How astronomers weigh the universe (and everything in it)
You’d be hard pressed to find a big enough scale, but it’s basically the same idea.
With a long enough lever and a place to stand, Archimedes knew he could move the Earth. Similarly, weighing massive objects like planets and stars on a balance scale as one might with a pound of salmon is conceivable only in theory, but a quick search of Wikipedia reveals a wealth of such unfathomable information: The eight planets in our solar system each weigh between 10^24 and 10^27 kilograms (that means a number from one to nine, dealer’s choice, with between 24 and 27 zeros after it). The sun hits 10^30. Our galaxy weighs in at around 10^42 kilograms and the entire visible universe reaches something like 10^53.
You can try to convert those figures to something a little more familiar, such as the weight of a blue whale, by subtracting 5 from any of those exponents. But the numbers are unwaveringly huge no matter how you try to wrap your brain around them. Changing from kilograms to pounds doesn’t make much of an appreciable distance at these scales, either. When it comes to imagining such colossal masses, the human mind is completely out of its depth.
Yet physicists and astronomers somehow continue to refine their measurements of the seemingly unmeasurable and definitely inconceivable. Earlier this month a team of researchers published a new, not-yet-peer reviewed, estimate of the mass of the Milky Way galaxy on the pre-print server arXiv, including both the disk of twinkling stars and an invisible sphere of dark matter that presumably surrounds it. They got a mass equivalent to 890 billion suns (most of which is dark matter, with just 60 billion sun masses representing all the stars and gas that we can see), give or take 100 billion suns. Such figures may seem inscrutable, but you can trace almost all of them back to one interaction—the mutual dance of objects pulling on each other gravitationally.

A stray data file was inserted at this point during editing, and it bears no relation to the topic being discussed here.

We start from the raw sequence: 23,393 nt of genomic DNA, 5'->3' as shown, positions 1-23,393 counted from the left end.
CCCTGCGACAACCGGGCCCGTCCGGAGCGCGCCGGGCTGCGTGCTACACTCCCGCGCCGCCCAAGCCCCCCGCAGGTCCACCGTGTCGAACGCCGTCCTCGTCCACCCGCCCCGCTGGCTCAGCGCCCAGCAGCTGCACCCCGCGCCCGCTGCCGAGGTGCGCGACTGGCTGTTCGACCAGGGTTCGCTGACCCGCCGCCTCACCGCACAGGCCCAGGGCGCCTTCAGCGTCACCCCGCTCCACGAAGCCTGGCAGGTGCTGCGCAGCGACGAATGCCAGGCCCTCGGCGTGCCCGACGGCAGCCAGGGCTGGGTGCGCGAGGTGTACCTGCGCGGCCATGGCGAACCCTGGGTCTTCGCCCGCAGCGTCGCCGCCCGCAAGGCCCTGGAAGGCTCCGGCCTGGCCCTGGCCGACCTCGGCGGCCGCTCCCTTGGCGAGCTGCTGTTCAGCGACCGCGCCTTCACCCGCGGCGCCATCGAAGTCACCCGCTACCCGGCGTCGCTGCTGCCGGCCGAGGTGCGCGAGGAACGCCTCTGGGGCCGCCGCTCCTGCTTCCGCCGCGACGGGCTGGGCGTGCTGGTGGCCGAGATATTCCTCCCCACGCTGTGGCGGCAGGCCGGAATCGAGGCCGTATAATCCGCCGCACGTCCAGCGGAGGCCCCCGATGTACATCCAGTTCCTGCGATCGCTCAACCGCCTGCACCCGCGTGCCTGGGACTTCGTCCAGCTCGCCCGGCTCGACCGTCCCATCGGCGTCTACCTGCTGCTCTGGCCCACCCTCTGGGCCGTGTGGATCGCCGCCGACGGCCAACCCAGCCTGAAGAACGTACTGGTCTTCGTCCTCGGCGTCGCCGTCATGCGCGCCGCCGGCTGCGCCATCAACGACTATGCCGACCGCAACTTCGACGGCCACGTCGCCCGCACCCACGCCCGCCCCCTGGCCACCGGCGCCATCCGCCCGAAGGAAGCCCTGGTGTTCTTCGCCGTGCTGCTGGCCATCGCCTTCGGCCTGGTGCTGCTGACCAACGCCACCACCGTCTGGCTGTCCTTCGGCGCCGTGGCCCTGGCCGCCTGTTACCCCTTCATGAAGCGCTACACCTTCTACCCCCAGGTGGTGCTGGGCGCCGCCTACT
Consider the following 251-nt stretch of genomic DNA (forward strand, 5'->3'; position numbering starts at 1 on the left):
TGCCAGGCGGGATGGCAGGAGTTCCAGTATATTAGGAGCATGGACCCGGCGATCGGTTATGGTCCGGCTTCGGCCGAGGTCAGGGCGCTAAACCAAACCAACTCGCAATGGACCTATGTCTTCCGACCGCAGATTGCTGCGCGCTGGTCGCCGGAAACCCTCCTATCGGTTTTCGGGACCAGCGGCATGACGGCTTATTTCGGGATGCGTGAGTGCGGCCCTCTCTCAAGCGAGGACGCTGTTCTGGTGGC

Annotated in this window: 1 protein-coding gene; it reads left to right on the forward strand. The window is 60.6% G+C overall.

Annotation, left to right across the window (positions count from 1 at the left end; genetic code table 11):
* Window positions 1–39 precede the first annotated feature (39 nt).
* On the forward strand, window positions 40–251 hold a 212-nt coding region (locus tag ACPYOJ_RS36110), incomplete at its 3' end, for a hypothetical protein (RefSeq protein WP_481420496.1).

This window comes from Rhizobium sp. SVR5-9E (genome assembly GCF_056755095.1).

But first, a note about weight and mass—intimately related but technically distinct qualities. Officially, “weight” describes the gravitational force acting on an object, so anything from a blue whale to a galaxy “weighs” nothing while floating in empty space. What researchers are really after is mass—the unvarying amount of stuff in an object, or equivalently, how much oomph it takes to get the thing moving. Ultimately though, whether one relies on a bathroom scale or astronomical observations, “weighing” an object usually comes down to measuring the gravitational force between it and a massive partner.
The first really big object inquisitive minds attempted to weigh was the thing beneath our feet. Early attempts went the route of guessing the planet’s size and density and calculating its mass from there. By the 1600s, estimates of Earth’s diameter—and therefore its volume—weren’t terrible. But no one was sure of the density piece of the puzzle—whether the planet was made of water or rock. Everyone was wrong, however, because the planet is actually made up mostly of metal, which is denser than both.
To figure out that density (and therefore the mass of the Earth), British scientist Henry Cavendish measured the overall strength of gravity in 1798. Isaac Newton had shown in the 1600s that all objects pull on all other objects, and those with more mass pull harder. Cavendish hung small metal balls from a wire, placed heavier spheres nearby, and watched the wire twist as the spheres attracted each other. In this horizontal twisting he was able to determine the intensity of the gravitational force in general. And, knowing how hard the Earth’s mass tugged downward on his spheres (that is, their weights), he could use Newton’s equations to peg the Earth’s composition at a suspiciously metal-like 5.42 times the density of water. Modern physicists have found that he was off by just seven-tenths of one percent.
The Sun, planets, and more
One definition of mass is related to how strongly two objects tug on each other gravitationally. So once Newton and Cavendish had worked out the strength of gravity in general and the mass of the Earth in particular, scientists had the tools they needed to go forth and weigh much of the rest of the universe.